Return to the Sea: Saltworks by Motoi Yamamoto

Posted on 日曜日, 9月 23rd, 2012 at 11:33 PM
Tagged with: ,

Japanese artist Yamamoto Motoi was born in Hiroshima, Japan in 1966 and worked in a dockyard until he was 22 when he decided to focus on art full-time. Six years later in 1994 his younger sister died from complications due to brain cancer and Yamamoto immediately began to memorialize her in his labyrinthine installations of poured salt. The patterns formed from the salt are actually quite literal in that Yamamoto first created a three-dimensional brain as an exploration of his sister’s condition and subsequently wondered what would happen if the patterns and channels of the brain were then flattened. Although he creates basic guidelines and conditions for each piece, the works are almost entirely improvised with mistakes and imperfections often left intact during hundreds of hours of meticulous pouring. After each piece has been on view for several weeks the public is invited to communally destroy each work and help package the salt into bags and jars, after which it is thrown back into the ocean, a process you can watch in the video above by John Reynolds & Lee Donaldson.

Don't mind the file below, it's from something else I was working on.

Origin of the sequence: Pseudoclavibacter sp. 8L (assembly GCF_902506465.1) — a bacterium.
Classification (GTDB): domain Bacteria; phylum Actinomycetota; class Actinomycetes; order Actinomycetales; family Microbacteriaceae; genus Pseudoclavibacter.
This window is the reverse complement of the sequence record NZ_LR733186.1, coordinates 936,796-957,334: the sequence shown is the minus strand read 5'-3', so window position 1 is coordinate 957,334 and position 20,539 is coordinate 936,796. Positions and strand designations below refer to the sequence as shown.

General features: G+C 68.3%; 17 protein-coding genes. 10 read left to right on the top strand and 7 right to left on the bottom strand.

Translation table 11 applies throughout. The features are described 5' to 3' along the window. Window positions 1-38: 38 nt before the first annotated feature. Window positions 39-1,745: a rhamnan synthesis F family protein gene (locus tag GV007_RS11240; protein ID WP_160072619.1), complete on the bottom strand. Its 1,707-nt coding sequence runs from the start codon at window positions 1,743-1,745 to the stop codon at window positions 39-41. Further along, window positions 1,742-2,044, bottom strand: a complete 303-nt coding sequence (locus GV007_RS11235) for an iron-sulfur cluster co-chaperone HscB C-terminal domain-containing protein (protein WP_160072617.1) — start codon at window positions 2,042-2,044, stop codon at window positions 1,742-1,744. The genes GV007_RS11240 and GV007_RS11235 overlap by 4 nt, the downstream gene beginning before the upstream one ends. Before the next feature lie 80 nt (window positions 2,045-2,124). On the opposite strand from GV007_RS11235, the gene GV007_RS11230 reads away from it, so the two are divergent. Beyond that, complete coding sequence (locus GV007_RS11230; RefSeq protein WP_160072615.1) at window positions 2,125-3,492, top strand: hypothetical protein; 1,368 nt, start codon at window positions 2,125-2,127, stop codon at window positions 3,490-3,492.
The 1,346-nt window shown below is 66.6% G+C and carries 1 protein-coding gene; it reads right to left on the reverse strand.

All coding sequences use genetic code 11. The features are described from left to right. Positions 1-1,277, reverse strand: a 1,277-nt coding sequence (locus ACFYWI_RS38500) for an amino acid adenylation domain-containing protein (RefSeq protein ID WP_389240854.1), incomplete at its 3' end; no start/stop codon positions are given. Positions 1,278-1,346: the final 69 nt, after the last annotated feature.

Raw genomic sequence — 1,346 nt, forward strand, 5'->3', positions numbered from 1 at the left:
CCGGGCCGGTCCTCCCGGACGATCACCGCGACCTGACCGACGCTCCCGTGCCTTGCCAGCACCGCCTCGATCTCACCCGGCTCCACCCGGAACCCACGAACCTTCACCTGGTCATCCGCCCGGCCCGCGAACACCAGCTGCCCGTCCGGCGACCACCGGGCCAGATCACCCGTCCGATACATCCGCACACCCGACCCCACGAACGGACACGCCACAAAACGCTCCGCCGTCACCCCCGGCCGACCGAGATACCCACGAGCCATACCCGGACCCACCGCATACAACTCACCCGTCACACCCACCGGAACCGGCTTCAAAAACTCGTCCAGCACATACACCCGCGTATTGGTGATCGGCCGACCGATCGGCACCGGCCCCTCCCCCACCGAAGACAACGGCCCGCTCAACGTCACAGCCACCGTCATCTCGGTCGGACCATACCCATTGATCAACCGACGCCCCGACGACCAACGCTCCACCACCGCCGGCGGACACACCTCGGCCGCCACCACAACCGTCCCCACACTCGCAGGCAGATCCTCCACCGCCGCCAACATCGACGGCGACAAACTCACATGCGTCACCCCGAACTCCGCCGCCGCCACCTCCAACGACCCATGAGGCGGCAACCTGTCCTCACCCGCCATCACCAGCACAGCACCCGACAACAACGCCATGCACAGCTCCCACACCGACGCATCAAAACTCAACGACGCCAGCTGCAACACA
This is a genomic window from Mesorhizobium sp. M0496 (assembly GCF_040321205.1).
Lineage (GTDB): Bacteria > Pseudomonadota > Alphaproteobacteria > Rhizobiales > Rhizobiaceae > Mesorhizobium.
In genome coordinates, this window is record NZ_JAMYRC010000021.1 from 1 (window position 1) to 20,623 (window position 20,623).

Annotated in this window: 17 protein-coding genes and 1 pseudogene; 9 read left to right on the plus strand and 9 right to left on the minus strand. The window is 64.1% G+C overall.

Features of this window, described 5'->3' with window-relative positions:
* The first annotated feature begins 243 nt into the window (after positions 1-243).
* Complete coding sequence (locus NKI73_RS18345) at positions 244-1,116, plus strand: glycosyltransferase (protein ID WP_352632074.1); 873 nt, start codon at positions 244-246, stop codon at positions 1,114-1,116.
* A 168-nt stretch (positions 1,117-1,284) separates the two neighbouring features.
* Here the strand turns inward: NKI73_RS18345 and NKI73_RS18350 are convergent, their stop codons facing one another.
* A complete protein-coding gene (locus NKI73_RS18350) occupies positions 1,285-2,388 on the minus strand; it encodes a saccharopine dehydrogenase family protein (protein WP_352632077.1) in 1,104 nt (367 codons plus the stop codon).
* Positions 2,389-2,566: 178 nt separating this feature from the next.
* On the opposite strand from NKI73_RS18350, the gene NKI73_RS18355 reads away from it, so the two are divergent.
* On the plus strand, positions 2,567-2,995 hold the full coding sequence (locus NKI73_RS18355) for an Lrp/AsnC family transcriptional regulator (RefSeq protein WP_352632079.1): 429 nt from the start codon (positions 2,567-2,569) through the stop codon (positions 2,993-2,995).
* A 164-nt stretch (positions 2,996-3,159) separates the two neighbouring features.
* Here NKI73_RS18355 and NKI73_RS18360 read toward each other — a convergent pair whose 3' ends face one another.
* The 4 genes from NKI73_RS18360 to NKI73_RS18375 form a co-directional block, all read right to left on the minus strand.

Motoi Yamamoto
Motoi Yamamoto official website

Similar Posts

    Return to the Sea: Saltworks by Motoi Yamamoto
    You are a RCVR
    The Foreigner by KRTS
    WHERE GOOD IDEAS COME FROM by Steven Johnson
    PARABLE VISIONS artwork by cameron gray
    Yayoi Kusama
    ALCHEMY by Willow Beats
    Perpetual Ocean
    Mr. Bill
    Mandelbulb 3d

Recent Posts

    電子山 2014
    WHERE GOOD IDEAS COME FROM by Steven Johnson
    ALCHEMY by Willow Beats
    The Foreigner by KRTS
    Temple Step Project

Leave a Reply